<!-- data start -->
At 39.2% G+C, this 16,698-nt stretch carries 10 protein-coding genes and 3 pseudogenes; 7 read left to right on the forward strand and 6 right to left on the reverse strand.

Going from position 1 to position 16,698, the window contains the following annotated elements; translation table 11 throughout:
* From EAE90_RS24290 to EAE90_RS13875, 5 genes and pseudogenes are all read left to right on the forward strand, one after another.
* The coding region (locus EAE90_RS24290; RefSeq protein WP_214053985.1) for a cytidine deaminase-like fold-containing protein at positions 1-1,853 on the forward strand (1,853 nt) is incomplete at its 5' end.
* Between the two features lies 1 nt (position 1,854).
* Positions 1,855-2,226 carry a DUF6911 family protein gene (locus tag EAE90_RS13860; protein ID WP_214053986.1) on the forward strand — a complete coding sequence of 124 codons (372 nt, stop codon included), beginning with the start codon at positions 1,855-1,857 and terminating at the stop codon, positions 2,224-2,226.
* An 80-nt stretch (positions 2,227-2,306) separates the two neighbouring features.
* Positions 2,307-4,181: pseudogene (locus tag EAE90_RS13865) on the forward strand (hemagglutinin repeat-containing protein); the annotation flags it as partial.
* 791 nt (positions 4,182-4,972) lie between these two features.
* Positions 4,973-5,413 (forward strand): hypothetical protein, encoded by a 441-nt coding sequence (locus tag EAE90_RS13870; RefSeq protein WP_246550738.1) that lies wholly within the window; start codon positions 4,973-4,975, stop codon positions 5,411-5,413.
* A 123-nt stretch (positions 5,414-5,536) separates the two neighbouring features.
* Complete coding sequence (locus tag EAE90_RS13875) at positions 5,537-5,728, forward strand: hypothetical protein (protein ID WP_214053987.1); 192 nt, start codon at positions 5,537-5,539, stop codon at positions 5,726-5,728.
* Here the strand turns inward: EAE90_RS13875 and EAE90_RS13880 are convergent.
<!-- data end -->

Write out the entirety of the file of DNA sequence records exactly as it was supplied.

At 39.2% G+C, this 16,698-nt stretch carries 10 protein-coding genes and 3 pseudogenes; 7 read left to right on the forward strand and 6 right to left on the reverse strand.

Going from position 1 to position 16,698, the window contains the following annotated elements; translation table 11 throughout:
* From EAE90_RS24290 to EAE90_RS13875, 5 genes and pseudogenes are all read left to right on the forward strand, one after another.
* The coding region (locus EAE90_RS24290; RefSeq protein WP_214053985.1) for a cytidine deaminase-like fold-containing protein at positions 1-1,853 on the forward strand (1,853 nt) is incomplete at its 5' end.
* Between the two features lies 1 nt (position 1,854).
* Positions 1,855-2,226 carry a DUF6911 family protein gene (locus tag EAE90_RS13860; protein ID WP_214053986.1) on the forward strand — a complete coding sequence of 124 codons (372 nt, stop codon included), beginning with the start codon at positions 1,855-1,857 and terminating at the stop codon, positions 2,224-2,226.
* An 80-nt stretch (positions 2,227-2,306) separates the two neighbouring features.
* Positions 2,307-4,181: pseudogene (locus tag EAE90_RS13865) on the forward strand (hemagglutinin repeat-containing protein); the annotation flags it as partial.
* 791 nt (positions 4,182-4,972) lie between these two features.
* Positions 4,973-5,413 (forward strand): hypothetical protein, encoded by a 441-nt coding sequence (locus tag EAE90_RS13870; RefSeq protein WP_246550738.1) that lies wholly within the window; start codon positions 4,973-4,975, stop codon positions 5,411-5,413.
* A 123-nt stretch (positions 5,414-5,536) separates the two neighbouring features.
* Complete coding sequence (locus tag EAE90_RS13875) at positions 5,537-5,728, forward strand: hypothetical protein (protein ID WP_214053987.1); 192 nt, start codon at positions 5,537-5,539, stop codon at positions 5,726-5,728.
* Here the strand turns inward: EAE90_RS13875 and EAE90_RS13880 are convergent.